Reconciling the signal and noise of atmospheric warming on decadal timescales

Earth System Dynamics. 2017;8(1):177-210 DOI 10.5194/esd-8-177-2017

 

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Journal Title: Earth System Dynamics

ISSN: 2190-4979 (Print); 2190-4987 (Online)

Publisher: Copernicus Publications

Society/Institution: European Geosciences Union (EGU)

LCC Subject Category: Science: Geology: Dynamic and structural geology

Country of publisher: Germany

Language of fulltext: English

Full-text formats available: PDF, XML

 

AUTHORS

R. N. Jones (Victoria Institute of Strategic Economic Studies, Victoria University, Victoria 8001, Melbourne, Australia)
J. H. Ricketts (Victoria Institute of Strategic Economic Studies, Victoria University, Victoria 8001, Melbourne, Australia)

EDITORIAL INFORMATION

Peer review

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Instructions for authors

Time From Submission to Publication: 36 weeks

 

Abstract | Full Text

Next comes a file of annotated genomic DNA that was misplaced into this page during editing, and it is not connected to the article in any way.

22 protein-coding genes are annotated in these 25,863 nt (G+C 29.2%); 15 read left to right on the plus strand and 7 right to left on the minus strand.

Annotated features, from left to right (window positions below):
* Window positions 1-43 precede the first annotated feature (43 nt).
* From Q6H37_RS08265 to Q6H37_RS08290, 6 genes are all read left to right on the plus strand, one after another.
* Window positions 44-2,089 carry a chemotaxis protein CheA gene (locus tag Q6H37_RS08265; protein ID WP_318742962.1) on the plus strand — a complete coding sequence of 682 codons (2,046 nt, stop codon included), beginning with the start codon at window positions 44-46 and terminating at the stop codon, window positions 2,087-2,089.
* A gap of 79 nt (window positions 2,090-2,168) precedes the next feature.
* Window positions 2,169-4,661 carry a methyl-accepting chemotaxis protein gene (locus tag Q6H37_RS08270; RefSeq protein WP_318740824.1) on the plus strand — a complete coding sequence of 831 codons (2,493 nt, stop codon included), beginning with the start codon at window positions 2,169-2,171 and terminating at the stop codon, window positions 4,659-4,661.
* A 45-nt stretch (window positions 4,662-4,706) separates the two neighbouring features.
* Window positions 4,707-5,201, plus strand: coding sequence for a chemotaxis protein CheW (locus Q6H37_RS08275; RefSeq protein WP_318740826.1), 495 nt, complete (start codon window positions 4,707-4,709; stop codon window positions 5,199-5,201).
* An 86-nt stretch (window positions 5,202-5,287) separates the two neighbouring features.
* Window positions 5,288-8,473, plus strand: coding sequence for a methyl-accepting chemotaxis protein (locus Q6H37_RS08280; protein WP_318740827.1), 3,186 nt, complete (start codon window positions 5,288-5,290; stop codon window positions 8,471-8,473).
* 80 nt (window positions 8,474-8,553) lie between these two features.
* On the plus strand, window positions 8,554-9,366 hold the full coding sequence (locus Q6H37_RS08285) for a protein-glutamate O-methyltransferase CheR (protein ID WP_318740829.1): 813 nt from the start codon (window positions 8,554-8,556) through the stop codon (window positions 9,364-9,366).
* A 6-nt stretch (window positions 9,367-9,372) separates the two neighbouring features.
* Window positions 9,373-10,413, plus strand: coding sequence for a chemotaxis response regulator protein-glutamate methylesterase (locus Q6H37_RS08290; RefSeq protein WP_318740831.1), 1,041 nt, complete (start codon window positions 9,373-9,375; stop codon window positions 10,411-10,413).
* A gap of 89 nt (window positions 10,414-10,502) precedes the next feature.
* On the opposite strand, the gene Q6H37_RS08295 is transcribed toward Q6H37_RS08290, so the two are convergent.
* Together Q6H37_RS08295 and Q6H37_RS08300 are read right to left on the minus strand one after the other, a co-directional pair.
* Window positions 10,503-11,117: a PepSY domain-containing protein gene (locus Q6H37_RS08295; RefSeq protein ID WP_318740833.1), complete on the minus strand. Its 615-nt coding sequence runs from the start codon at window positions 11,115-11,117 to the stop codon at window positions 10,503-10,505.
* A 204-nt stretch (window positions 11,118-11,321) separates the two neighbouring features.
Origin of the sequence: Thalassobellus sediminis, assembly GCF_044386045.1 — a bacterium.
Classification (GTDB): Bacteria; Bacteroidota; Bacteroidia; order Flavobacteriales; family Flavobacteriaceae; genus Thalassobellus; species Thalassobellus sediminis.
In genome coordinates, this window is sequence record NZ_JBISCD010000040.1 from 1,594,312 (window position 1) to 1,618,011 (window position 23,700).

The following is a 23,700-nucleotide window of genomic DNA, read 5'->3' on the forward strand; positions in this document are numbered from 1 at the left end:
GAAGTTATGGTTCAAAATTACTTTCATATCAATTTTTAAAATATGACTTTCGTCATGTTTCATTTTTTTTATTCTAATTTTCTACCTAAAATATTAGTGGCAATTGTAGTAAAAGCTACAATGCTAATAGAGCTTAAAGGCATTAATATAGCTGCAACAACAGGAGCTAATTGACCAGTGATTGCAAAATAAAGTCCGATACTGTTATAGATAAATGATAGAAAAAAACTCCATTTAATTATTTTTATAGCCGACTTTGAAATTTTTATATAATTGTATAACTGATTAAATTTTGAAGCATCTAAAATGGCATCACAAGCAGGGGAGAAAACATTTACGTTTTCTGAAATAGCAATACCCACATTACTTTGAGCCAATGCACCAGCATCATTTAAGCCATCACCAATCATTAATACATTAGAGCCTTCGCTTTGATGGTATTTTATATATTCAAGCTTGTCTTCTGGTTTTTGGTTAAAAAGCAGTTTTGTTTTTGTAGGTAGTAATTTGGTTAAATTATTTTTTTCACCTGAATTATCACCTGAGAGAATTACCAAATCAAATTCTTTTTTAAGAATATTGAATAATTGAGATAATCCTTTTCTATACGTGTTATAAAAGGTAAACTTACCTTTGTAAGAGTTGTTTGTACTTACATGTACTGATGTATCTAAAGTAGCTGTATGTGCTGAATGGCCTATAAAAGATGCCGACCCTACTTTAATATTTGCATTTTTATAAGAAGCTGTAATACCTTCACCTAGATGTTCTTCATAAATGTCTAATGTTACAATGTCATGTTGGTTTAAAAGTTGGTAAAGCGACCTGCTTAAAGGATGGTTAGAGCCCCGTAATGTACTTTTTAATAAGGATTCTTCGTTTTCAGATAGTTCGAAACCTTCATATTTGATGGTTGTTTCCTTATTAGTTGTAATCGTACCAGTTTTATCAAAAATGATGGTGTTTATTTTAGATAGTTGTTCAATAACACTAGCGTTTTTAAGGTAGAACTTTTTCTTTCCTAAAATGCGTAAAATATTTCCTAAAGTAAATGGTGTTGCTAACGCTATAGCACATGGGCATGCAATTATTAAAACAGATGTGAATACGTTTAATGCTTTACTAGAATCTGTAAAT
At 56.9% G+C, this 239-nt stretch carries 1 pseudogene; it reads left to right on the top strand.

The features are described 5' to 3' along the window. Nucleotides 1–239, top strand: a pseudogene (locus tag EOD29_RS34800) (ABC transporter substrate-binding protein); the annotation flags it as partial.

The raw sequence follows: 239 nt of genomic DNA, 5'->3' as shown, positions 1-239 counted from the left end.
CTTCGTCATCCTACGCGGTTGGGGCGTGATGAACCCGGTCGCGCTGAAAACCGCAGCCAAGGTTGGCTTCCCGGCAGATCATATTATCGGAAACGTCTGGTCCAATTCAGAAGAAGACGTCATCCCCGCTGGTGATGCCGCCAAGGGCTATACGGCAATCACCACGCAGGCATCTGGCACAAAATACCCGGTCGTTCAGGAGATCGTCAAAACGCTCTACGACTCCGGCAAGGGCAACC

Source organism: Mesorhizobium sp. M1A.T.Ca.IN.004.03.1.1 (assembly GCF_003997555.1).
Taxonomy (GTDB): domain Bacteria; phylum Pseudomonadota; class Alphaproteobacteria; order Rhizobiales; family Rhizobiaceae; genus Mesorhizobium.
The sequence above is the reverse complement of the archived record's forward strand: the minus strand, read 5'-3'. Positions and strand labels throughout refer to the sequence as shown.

Interactions between externally forced and internally generated climate variations on decadal timescales is a major determinant of changing climate risk. Severe testing is applied to observed global and regional surface and satellite temperatures and modelled surface temperatures to determine whether these interactions are independent, as in the traditional signal-to-noise model, or whether they interact, resulting in step-like warming. The multistep bivariate test is used to detect step changes in temperature data. The resulting data are then subject to six tests designed to distinguish between the two statistical hypotheses, h<sub>step</sub> and h<sub>trend</sub>. Test 1: since the mid-20th century, most observed warming has taken place in four events: in 1979/80 and 1997/98 at the global scale, 1988/89 in the Northern Hemisphere and 1968–70 in the Southern Hemisphere. Temperature is more step-like than trend-like on a regional basis. Satellite temperature is more step-like than surface temperature. Warming from internal trends is less than 40 % of the total for four of five global records tested (1880–2013/14). Test 2: correlations between step-change frequency in observations and models (1880–2005) are 0.32 (CMIP3) and 0.34 (CMIP5). For the period 1950–2005, grouping selected events (1963/64, 1968–70, 1976/77, 1979/80, 1987/88 and 1996–98), the correlation increases to 0.78. Test 3: steps and shifts (steps minus internal trends) from a 107-member climate model ensemble (2006–2095) explain total warming and equilibrium climate sensitivity better than internal trends. Test 4: in three regions tested, the change between stationary and non-stationary temperatures is step-like and attributable to external forcing. Test 5: step-like changes are also present in tide gauge observations, rainfall, ocean heat content and related variables. Test 6: across a selection of tests, a simple stepladder model better represents the internal structures of warming than a simple trend, providing strong evidence that the climate system is exhibiting complex system behaviour on decadal timescales. This model indicates that in situ warming of the atmosphere does not occur; instead, a store-and-release mechanism from the ocean to the atmosphere is proposed. It is physically plausible and theoretically sound. The presence of step-like – rather than gradual – warming is important information for characterising and managing future climate risk.